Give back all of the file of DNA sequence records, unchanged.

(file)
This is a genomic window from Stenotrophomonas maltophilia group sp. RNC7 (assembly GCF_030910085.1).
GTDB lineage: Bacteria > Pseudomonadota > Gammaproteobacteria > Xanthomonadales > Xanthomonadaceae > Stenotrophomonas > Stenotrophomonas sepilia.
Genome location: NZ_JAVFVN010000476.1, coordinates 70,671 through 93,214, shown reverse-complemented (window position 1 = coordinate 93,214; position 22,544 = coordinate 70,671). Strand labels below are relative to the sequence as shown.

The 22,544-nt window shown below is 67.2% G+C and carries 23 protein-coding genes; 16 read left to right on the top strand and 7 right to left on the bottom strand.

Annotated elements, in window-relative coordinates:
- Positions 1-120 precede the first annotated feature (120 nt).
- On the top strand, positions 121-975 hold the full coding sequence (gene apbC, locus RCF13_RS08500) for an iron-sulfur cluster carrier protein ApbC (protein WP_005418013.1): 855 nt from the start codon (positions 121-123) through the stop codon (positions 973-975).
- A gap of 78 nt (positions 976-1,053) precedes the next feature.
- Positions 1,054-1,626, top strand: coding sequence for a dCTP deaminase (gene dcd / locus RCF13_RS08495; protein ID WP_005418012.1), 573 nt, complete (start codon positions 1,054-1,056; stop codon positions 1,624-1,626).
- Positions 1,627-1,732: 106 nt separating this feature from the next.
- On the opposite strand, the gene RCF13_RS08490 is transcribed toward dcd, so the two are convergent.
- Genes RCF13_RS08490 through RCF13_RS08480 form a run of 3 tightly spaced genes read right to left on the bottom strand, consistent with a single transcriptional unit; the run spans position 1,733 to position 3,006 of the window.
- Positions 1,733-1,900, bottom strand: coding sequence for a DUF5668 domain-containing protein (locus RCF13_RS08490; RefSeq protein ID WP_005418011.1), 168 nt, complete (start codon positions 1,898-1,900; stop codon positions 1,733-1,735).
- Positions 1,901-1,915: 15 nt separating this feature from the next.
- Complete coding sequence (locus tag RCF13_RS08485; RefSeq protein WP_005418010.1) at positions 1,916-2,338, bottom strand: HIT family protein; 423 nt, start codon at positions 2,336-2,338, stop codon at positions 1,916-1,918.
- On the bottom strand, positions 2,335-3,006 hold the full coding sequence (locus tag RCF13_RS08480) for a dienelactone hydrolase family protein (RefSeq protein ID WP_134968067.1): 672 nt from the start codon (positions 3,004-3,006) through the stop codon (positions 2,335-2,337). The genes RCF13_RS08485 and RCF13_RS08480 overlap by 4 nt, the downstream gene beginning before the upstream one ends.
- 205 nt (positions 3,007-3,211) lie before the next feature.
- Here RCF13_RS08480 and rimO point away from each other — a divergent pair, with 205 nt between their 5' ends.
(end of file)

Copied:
This is a genomic window from Stenotrophomonas maltophilia group sp. RNC7 (assembly GCF_030910085.1).
GTDB lineage: Bacteria > Pseudomonadota > Gammaproteobacteria > Xanthomonadales > Xanthomonadaceae > Stenotrophomonas > Stenotrophomonas sepilia.
Genome location: NZ_JAVFVN010000476.1, coordinates 70,671 through 93,214, shown reverse-complemented (window position 1 = coordinate 93,214; position 22,544 = coordinate 70,671). Strand labels below are relative to the sequence as shown.

The 22,544-nt window shown below is 67.2% G+C and carries 23 protein-coding genes; 16 read left to right on the top strand and 7 right to left on the bottom strand.

Annotated elements, in window-relative coordinates:
- Positions 1-120 precede the first annotated feature (120 nt).
- On the top strand, positions 121-975 hold the full coding sequence (gene apbC, locus RCF13_RS08500) for an iron-sulfur cluster carrier protein ApbC (protein WP_005418013.1): 855 nt from the start codon (positions 121-123) through the stop codon (positions 973-975).
- A gap of 78 nt (positions 976-1,053) precedes the next feature.
- Positions 1,054-1,626, top strand: coding sequence for a dCTP deaminase (gene dcd / locus RCF13_RS08495; protein ID WP_005418012.1), 573 nt, complete (start codon positions 1,054-1,056; stop codon positions 1,624-1,626).
- Positions 1,627-1,732: 106 nt separating this feature from the next.
- On the opposite strand, the gene RCF13_RS08490 is transcribed toward dcd, so the two are convergent.
- Genes RCF13_RS08490 through RCF13_RS08480 form a run of 3 tightly spaced genes read right to left on the bottom strand, consistent with a single transcriptional unit; the run spans position 1,733 to position 3,006 of the window.
- Positions 1,733-1,900, bottom strand: coding sequence for a DUF5668 domain-containing protein (locus RCF13_RS08490; RefSeq protein ID WP_005418011.1), 168 nt, complete (start codon positions 1,898-1,900; stop codon positions 1,733-1,735).
- Positions 1,901-1,915: 15 nt separating this feature from the next.
- Complete coding sequence (locus tag RCF13_RS08485; RefSeq protein WP_005418010.1) at positions 1,916-2,338, bottom strand: HIT family protein; 423 nt, start codon at positions 2,336-2,338, stop codon at positions 1,916-1,918.
- On the bottom strand, positions 2,335-3,006 hold the full coding sequence (locus tag RCF13_RS08480) for a dienelactone hydrolase family protein (RefSeq protein ID WP_134968067.1): 672 nt from the start codon (positions 3,004-3,006) through the stop codon (positions 2,335-2,337). The genes RCF13_RS08485 and RCF13_RS08480 overlap by 4 nt, the downstream gene beginning before the upstream one ends.
- 205 nt (positions 3,007-3,211) lie before the next feature.
- Here RCF13_RS08480 and rimO point away from each other — a divergent pair, with 205 nt between their 5' ends.